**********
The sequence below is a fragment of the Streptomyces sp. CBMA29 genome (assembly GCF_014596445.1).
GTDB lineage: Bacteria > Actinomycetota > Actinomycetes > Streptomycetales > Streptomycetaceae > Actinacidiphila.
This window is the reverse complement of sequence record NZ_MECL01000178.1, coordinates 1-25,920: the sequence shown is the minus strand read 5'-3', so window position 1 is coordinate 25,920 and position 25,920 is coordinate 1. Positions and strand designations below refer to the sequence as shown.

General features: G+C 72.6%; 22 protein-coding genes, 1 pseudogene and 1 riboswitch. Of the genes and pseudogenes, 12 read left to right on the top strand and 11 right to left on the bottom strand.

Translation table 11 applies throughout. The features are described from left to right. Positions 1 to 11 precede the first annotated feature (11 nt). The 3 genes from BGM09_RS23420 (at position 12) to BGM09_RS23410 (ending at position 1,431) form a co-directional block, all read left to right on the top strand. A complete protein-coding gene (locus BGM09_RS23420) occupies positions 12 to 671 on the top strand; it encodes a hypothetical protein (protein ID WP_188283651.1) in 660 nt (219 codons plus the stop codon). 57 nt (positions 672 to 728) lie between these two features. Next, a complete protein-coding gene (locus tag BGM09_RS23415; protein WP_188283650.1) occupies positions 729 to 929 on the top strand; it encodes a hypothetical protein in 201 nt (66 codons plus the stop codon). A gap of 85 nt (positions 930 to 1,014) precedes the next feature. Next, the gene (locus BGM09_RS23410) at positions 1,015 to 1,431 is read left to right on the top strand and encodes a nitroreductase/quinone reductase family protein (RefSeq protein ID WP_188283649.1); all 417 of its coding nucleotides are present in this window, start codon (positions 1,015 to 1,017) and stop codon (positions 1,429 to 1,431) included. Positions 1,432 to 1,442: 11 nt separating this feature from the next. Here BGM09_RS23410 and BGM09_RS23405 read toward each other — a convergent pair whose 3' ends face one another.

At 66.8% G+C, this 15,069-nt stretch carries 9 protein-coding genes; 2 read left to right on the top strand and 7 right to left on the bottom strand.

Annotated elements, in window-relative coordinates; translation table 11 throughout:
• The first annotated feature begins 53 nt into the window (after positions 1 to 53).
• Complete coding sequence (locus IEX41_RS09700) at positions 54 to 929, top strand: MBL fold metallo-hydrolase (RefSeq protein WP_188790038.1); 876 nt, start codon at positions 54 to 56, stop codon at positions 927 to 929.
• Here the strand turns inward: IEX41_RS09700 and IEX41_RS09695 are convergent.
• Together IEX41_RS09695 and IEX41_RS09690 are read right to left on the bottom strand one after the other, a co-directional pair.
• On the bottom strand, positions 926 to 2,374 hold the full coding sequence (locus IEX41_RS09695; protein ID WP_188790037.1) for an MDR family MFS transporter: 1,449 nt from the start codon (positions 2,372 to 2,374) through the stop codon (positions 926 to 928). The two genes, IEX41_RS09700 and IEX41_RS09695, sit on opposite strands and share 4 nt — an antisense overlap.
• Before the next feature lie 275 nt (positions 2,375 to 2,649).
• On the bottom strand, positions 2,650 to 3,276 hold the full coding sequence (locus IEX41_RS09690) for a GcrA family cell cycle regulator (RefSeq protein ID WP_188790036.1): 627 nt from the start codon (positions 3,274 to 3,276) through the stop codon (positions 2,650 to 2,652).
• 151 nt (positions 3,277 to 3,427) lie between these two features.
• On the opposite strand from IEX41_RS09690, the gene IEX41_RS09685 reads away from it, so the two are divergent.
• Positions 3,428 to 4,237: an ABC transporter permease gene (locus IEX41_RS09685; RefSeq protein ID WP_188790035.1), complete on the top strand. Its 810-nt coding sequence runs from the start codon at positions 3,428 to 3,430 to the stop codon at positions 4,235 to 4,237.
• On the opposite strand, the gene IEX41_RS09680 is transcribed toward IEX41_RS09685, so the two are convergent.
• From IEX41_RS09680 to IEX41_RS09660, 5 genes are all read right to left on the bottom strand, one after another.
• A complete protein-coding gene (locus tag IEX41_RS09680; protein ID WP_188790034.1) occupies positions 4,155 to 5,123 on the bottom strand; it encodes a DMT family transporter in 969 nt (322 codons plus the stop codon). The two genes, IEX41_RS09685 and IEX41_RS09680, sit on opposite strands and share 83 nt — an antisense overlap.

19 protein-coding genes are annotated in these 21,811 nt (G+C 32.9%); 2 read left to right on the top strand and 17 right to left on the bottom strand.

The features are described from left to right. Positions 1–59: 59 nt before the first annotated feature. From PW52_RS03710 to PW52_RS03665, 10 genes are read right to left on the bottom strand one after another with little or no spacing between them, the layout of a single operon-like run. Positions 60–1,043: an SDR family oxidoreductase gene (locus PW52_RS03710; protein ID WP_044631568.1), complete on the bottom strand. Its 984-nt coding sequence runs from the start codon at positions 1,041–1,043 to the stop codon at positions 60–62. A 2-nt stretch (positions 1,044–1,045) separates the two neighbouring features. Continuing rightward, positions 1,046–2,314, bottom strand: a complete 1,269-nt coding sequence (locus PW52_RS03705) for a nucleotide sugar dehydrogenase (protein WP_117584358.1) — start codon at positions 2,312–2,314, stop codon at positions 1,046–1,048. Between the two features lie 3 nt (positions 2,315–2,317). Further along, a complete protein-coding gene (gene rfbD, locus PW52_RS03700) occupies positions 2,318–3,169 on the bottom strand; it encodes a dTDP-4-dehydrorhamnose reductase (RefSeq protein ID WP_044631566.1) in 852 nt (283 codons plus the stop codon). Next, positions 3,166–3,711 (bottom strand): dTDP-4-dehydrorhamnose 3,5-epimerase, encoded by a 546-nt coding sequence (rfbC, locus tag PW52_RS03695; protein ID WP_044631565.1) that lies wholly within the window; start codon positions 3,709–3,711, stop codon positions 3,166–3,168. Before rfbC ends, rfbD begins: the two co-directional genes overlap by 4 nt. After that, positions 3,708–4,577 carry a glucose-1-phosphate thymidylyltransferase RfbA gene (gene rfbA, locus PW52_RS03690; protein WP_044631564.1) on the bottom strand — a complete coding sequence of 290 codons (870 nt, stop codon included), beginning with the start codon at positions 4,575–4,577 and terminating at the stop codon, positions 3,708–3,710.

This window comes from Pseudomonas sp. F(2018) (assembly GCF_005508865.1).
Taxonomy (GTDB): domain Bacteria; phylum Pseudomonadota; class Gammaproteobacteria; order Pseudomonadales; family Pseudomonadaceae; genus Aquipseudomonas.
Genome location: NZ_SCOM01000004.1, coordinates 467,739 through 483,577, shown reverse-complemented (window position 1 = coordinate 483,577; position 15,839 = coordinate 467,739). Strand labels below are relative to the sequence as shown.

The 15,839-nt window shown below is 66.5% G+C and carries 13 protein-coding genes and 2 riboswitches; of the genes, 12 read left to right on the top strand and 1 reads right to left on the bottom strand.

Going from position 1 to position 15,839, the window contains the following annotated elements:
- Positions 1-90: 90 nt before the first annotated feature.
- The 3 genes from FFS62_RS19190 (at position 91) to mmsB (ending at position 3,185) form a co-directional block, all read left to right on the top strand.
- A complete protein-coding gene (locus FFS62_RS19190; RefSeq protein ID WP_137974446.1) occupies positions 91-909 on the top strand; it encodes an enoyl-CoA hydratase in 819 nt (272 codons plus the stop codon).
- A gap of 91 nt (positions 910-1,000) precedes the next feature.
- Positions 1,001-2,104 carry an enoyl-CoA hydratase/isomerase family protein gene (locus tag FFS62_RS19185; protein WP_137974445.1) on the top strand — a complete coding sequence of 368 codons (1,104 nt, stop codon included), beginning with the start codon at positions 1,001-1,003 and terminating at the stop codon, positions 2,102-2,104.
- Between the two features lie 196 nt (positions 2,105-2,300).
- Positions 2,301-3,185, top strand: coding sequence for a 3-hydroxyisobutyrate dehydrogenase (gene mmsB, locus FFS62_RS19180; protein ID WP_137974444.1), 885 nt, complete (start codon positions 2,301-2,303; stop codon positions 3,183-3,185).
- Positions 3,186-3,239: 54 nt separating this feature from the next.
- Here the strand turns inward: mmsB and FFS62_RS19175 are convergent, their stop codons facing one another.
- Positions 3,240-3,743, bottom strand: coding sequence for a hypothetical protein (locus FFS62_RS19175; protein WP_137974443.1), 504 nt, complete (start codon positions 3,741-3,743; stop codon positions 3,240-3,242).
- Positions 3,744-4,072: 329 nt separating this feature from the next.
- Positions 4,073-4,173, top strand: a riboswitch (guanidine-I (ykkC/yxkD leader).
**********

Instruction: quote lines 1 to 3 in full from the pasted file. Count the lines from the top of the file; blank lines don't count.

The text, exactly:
The sequence below is a fragment of the Streptomyces sp. CBMA29 genome (assembly GCF_014596445.1).
GTDB lineage: Bacteria > Actinomycetota > Actinomycetes > Streptomycetales > Streptomycetaceae > Actinacidiphila.
This window is the reverse complement of sequence record NZ_MECL01000178.1, coordinates 1-25,920: the sequence shown is the minus strand read 5'-3', so window position 1 is coordinate 25,920 and position 25,920 is coordinate 1. Positions and strand designations below refer to the sequence as shown.